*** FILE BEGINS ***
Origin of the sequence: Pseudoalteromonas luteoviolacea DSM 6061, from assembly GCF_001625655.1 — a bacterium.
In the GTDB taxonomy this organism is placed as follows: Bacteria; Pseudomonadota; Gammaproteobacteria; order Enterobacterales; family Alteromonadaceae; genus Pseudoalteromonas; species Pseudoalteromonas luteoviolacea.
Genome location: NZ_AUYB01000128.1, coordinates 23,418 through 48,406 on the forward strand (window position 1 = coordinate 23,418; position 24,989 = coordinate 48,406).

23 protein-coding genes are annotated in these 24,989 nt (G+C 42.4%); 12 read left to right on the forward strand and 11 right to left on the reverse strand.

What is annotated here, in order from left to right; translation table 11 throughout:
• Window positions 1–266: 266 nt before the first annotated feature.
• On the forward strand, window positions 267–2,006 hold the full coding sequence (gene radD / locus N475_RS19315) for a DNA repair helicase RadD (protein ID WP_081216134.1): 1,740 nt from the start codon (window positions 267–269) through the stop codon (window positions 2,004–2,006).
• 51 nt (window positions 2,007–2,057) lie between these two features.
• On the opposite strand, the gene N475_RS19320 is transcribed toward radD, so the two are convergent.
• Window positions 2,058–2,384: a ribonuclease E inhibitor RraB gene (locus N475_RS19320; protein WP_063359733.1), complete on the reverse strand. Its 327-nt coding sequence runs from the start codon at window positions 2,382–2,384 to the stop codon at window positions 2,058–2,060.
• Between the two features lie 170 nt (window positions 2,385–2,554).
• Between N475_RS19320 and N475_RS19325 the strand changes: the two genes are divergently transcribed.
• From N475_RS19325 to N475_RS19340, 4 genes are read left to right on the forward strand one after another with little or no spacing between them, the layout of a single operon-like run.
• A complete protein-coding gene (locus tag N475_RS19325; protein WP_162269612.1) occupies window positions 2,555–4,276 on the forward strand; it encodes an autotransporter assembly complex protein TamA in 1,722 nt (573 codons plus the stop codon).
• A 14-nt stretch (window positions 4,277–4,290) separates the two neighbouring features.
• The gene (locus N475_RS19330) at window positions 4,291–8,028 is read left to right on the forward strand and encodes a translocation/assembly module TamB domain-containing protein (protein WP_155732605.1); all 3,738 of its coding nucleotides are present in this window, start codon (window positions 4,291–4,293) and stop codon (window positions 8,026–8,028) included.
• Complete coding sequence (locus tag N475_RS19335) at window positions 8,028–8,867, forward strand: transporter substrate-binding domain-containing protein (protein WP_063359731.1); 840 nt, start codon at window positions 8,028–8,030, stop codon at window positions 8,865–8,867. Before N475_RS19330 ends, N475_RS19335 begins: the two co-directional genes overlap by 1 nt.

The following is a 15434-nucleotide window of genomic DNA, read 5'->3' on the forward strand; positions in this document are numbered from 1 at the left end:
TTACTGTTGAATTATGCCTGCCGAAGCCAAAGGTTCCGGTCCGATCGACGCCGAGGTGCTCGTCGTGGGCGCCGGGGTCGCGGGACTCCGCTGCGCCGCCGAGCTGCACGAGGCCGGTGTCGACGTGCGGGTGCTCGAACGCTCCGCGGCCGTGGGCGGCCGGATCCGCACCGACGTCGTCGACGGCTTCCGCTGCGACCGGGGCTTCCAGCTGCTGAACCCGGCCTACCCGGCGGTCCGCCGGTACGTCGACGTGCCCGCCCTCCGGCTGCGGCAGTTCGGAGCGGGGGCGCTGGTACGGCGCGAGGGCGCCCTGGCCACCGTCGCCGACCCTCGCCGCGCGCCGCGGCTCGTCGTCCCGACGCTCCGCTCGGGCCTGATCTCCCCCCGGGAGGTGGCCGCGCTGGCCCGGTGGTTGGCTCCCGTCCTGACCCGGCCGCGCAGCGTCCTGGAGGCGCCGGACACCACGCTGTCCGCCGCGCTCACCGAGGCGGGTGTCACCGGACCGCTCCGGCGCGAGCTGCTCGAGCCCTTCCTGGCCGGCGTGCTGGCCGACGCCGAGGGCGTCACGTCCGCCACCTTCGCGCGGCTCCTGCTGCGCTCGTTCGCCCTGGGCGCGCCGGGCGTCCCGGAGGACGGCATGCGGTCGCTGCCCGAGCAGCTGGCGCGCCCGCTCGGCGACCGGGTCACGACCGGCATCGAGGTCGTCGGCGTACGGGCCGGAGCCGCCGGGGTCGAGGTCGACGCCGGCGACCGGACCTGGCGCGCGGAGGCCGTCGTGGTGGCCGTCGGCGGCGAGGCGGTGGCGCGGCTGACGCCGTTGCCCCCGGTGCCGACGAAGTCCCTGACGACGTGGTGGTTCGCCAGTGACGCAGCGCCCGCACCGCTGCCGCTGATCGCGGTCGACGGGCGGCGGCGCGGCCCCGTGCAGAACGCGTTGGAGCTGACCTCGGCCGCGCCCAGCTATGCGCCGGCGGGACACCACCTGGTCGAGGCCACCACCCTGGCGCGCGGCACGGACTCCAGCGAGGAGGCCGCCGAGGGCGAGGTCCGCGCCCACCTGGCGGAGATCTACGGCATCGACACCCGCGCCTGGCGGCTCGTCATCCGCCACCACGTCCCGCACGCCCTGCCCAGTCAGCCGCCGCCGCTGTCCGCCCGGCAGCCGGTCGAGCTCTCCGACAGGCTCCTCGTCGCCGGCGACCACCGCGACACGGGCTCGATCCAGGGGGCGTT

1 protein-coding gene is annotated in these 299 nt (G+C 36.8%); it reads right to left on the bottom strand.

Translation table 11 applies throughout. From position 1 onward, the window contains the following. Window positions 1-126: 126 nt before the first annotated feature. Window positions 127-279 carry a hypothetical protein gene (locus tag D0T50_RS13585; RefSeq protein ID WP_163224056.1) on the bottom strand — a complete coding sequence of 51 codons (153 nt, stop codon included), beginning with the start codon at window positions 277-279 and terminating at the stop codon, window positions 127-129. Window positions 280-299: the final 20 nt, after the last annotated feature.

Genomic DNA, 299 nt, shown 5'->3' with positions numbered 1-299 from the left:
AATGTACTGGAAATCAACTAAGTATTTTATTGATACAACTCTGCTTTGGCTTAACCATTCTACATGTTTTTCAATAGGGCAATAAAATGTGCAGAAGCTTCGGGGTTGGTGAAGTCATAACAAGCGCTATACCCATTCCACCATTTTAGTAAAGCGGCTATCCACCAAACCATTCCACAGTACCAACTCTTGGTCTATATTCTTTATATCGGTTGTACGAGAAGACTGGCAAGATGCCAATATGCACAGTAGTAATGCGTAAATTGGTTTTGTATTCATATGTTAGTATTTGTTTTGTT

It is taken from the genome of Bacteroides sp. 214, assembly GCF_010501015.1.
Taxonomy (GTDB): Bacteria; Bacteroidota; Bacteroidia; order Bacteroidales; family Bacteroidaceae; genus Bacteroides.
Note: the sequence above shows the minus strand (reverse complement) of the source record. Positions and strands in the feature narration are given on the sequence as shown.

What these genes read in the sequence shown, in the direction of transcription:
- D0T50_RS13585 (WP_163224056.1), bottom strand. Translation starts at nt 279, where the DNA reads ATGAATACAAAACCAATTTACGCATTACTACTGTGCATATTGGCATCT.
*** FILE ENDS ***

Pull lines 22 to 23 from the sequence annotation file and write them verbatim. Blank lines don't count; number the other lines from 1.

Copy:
Genomic DNA, 299 nt, shown 5'->3' with positions numbered 1-299 from the left:
AATGTACTGGAAATCAACTAAGTATTTTATTGATACAACTCTGCTTTGGCTTAACCATTCTACATGTTTTTCAATAGGGCAATAAAATGTGCAGAAGCTTCGGGGTTGGTGAAGTCATAACAAGCGCTATACCCATTCCACCATTTTAGTAAAGCGGCTATCCACCAAACCATTCCACAGTACCAACTCTTGGTCTATATTCTTTATATCGGTTGTACGAGAAGACTGGCAAGATGCCAATATGCACAGTAGTAATGCGTAAATTGGTTTTGTATTCATATGTTAGTATTTGTTTTGTT